A Case Study in SPE Method Development - Understanding the Dual Interaction Properties of Discovery DSC-SCX SPE Using Verapamil (and Metabolite) from Serum as a Test Example

Reporter EU Volume 10

A strong cation-exchange (SCX) SPE method was developed to selectively recover verapamil and its major metabolite, norverapamil from porcine serum for subsequent HPLC analysis. Initial experimentation using standards revealed that neither an increase in eluant pH (to neutralize the basic amine functional groups exhibited by verapamil and norverapamil) nor organic strength alone were sufficient to elute analytes from the SCX phase. Instead, a combination of the two strategies was required to completely elute the analytes of interest. This information was invaluable towards developing a rugged wash system for removing unwanted endogenous sample interferences co-extracted onto the SCX phase.

The extraction method, coupled with the Discovery C18 HPLC column, offers a powerful analytical approach for the quick and accurate analysis of verapamil and norverapamil from serum.

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Principles of Ion-Exchange SPE

Ion-exchange SPE utilizes electrostatic interaction between the analyte and sorbent functional groups to retain charged molecules from a variety of sample matrices. In order for electrostatic retention to occur, both the analyte and sorbent functional groups must be oppositely charged. Strict control of pH is necessary to manipulate the ionization states of both the analyte and sorbent’s acidic/basic functional groups thereby controlling selectivity (retention and elution) during the SPE process.

Although electrostatic interaction is the primary mode of retention in ion-exchange SPE, secondary reversed-phase or mixed-mode interactions may take place. This is especially true when organic analytes are introduced to the sorbent in the presence of an aqueous sample matrix.

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Sample Characteristics and Phase Selection

Verapamil is an anti-anginal/anti-arrhythmic calcium channel blocker used treat cardiovascular disorders. Both verapamil and its major metabolite, norverapamil, carry secondary and tertiary amines, respectively making these basic compounds good candidates for cation-exchange (Figure A). Both compounds have a pKa of 8.6-8.9.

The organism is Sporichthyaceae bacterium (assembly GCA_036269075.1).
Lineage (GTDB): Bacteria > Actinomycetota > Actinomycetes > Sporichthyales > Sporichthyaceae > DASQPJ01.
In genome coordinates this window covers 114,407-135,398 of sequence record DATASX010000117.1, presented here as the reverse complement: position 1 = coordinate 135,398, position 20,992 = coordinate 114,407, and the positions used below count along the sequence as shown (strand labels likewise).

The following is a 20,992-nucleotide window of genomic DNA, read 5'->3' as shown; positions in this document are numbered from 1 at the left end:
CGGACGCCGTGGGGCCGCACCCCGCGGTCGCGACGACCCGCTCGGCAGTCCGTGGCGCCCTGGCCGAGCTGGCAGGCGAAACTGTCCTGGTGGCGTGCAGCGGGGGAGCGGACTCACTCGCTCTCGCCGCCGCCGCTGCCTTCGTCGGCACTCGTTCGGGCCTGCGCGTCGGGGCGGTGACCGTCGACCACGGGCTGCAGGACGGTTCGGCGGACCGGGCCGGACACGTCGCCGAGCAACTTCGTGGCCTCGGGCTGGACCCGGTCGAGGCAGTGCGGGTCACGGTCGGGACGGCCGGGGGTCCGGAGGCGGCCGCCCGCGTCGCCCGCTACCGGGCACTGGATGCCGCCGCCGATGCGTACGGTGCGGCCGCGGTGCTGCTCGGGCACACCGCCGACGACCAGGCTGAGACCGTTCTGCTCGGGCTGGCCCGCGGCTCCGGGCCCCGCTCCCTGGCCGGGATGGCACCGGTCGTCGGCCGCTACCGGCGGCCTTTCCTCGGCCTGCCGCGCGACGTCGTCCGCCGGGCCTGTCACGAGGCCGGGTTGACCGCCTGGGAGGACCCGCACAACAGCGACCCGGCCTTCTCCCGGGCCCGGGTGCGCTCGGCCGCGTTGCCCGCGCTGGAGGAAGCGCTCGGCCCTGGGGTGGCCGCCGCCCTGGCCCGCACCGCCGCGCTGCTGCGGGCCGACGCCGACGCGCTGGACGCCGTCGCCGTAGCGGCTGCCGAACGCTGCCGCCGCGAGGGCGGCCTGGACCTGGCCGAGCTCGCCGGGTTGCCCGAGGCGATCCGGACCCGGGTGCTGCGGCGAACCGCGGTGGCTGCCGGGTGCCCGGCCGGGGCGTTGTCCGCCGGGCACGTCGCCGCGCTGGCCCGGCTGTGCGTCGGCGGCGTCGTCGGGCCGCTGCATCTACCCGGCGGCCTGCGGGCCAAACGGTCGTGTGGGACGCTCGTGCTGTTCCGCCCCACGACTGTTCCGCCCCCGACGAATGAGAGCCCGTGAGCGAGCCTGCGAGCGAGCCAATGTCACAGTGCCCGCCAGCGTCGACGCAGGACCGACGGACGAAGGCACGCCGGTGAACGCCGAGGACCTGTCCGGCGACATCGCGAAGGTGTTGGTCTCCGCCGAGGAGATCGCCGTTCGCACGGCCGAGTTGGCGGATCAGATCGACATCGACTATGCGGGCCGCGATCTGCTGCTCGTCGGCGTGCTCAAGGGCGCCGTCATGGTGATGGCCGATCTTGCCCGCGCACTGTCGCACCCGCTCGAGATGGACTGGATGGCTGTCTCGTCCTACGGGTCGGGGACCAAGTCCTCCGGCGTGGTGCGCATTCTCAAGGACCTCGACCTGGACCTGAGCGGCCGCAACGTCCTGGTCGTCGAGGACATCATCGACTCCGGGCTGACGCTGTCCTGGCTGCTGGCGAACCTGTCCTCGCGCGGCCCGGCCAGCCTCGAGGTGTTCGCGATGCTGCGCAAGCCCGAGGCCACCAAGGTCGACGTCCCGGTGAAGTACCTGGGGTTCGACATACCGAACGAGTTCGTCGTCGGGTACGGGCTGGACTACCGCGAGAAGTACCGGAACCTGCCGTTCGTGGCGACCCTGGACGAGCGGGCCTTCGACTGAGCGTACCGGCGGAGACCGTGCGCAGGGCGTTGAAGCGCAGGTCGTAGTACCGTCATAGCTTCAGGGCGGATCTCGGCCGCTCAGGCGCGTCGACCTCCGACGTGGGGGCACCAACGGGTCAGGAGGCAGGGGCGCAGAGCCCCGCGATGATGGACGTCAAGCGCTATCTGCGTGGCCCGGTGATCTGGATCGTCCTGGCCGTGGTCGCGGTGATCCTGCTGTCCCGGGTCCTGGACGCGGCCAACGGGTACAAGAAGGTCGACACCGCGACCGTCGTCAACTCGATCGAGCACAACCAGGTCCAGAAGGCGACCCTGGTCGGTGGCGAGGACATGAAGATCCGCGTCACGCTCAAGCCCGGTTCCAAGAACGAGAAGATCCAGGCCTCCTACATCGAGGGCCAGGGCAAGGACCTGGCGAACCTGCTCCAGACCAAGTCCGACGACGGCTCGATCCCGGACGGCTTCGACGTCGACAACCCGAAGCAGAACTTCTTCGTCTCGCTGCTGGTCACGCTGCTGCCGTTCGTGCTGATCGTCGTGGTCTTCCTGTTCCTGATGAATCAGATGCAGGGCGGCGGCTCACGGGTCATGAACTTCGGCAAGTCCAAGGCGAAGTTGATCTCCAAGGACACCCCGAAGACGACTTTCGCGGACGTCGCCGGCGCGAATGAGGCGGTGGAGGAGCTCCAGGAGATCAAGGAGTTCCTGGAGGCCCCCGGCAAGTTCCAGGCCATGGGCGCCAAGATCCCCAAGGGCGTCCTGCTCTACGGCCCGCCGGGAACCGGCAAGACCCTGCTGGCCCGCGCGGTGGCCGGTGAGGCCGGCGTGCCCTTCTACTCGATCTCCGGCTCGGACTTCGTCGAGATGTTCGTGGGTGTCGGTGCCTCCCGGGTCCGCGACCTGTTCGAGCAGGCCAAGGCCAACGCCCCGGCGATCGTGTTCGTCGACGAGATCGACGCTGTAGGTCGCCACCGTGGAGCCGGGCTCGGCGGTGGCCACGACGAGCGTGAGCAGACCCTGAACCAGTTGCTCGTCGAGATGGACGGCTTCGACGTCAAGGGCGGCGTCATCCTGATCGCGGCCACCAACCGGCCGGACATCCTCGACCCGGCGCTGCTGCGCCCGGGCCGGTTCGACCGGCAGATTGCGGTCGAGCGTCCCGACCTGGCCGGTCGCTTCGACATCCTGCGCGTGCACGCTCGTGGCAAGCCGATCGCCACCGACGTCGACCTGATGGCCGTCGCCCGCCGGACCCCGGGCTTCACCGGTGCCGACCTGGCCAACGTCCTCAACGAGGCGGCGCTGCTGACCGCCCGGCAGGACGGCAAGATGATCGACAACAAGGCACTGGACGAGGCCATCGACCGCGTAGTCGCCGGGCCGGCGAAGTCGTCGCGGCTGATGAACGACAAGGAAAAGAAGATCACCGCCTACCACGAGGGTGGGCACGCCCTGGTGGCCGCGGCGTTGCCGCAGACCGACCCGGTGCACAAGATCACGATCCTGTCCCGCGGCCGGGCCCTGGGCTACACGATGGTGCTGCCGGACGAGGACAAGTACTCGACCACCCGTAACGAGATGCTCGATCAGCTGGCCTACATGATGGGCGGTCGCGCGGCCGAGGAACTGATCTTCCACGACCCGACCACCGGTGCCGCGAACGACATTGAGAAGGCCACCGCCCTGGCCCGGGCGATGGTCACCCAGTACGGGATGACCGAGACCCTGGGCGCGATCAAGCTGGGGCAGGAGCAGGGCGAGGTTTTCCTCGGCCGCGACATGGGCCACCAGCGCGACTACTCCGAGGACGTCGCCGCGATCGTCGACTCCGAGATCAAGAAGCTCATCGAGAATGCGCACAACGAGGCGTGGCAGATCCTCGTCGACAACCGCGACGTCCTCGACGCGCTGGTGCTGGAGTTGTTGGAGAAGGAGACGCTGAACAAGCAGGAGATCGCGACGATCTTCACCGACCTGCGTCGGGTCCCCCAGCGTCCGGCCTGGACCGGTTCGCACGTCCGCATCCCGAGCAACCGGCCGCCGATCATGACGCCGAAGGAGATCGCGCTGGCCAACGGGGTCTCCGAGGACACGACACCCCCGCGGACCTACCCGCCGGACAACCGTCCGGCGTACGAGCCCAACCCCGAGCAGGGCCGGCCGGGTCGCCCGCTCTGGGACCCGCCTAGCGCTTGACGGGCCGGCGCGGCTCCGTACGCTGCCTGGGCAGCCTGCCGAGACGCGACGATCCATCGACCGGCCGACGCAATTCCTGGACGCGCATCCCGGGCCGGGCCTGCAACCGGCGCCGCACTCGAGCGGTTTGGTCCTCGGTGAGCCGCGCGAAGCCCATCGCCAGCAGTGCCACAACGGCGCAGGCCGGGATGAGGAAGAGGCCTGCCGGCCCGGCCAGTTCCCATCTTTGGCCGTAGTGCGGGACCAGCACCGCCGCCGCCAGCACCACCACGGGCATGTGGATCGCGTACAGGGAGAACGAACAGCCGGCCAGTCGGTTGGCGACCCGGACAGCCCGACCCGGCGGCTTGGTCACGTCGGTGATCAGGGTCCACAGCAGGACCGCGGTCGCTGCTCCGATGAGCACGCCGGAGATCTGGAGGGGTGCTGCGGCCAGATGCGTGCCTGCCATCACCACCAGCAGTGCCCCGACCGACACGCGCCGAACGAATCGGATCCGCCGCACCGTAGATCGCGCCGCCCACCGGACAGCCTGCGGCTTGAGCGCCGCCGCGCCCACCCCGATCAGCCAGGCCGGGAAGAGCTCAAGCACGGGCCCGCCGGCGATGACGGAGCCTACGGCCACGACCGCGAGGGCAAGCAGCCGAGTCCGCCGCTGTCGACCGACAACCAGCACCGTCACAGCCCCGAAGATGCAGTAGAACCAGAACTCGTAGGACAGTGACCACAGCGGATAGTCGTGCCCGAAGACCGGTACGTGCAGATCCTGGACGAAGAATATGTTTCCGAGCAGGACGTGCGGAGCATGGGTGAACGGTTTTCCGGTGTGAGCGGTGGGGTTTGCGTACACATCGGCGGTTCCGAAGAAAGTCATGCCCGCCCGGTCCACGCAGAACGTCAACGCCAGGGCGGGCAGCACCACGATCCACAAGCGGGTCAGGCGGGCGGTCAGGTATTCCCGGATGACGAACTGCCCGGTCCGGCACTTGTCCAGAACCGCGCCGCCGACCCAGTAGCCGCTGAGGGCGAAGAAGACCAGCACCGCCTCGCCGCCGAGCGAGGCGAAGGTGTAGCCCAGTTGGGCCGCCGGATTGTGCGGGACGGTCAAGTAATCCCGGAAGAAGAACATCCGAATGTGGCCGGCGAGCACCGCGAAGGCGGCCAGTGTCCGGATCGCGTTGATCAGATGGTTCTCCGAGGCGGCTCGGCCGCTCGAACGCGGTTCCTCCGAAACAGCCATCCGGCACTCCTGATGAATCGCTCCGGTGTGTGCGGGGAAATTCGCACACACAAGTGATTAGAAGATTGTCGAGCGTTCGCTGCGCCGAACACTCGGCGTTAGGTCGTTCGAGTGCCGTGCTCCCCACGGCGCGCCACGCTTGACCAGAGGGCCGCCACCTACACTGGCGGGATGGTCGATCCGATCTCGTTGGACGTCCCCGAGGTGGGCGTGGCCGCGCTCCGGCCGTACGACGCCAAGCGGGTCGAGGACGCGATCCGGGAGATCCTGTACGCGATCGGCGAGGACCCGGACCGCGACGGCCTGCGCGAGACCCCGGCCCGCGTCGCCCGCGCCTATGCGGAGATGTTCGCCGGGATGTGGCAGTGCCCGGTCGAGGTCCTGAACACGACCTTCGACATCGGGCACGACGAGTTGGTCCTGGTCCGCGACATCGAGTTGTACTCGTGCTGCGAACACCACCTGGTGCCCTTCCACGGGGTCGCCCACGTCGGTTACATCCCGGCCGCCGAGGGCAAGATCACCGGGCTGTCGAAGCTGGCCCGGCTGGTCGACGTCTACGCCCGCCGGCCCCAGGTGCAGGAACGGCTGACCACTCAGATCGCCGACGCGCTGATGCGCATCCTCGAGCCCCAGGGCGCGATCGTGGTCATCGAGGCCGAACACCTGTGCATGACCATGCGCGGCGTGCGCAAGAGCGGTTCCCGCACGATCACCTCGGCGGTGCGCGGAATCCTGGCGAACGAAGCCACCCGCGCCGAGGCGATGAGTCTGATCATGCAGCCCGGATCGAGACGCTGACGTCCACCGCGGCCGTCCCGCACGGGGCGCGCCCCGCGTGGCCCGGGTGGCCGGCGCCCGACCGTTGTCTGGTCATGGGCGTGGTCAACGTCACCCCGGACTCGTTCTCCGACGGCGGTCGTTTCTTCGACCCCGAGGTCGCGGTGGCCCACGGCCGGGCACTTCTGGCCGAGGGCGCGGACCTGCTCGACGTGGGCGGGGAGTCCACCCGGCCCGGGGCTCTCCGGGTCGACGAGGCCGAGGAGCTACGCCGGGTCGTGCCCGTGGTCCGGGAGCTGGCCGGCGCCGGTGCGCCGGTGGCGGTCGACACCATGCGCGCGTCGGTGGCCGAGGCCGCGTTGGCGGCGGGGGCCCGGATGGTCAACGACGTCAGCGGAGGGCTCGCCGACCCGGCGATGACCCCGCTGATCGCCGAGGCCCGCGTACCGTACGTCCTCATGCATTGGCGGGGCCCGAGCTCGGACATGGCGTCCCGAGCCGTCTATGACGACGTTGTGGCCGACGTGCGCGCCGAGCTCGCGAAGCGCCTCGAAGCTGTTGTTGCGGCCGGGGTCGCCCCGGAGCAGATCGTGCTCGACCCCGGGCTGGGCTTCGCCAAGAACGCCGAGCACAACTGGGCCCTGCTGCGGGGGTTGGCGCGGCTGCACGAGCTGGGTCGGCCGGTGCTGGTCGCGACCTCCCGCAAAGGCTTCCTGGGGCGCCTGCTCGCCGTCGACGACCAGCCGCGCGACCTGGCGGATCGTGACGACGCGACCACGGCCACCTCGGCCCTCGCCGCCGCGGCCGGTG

Figure A. Structure of Verapamil and Norverapamil


Discovery DSC-SCX (Figure B) is a polymerically bonded, benzene sulfonic acid functional group with an H+ counter ion and exhibits a low pKa of <1. At virtually all pH levels, the SCX functional groups remained negatively charged.

Figure B. Structure of Discovery DSC-SCX


As stated earlier, in order for electrostatic retention to occur, both sorbent and analyte functional groups must be oppositely charged. Dropping the sample pH to at least 2 pH units below the analytes’ pKa (pH = 6.6) should effectively ionize the analytes’ amine functional groups.

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Load Optimization & Wash/Elution Profile

In this study, 1ml working standards of both verapamil and norverapamil (5.0μg/ml) in 10mM ammonium formate, pH 3.1 were loaded onto Discovery DSC-SCX cartridges (100mg/1ml) previous conditioned and equilibrated with 1ml methanol and DI H2O. The load flow through eluate was then collected and analyzed via HPLC-UV. A lack of analyte presence in the load eluate indicated that adequate retention was observed under acidified aqueous conditions.

To determine application specific wash/elute parameters, Discovery DSC-SCX cartridges were conditioned and equilibrated with 1ml MeOH and DI H2O, and loaded with 1ml of the 0.5μg/ml verapamil/norverapamil low pH test mix. The respective tubes were washed/eluted with 1ml test solvents ranging from 0-100% methanol in 50mM sodium borate, pH 11.3. The wash/elute eluate was collected and analyzed via HPLC-UV. A graph relating organic strength to recovery was used to identify breakthrough (Figure C).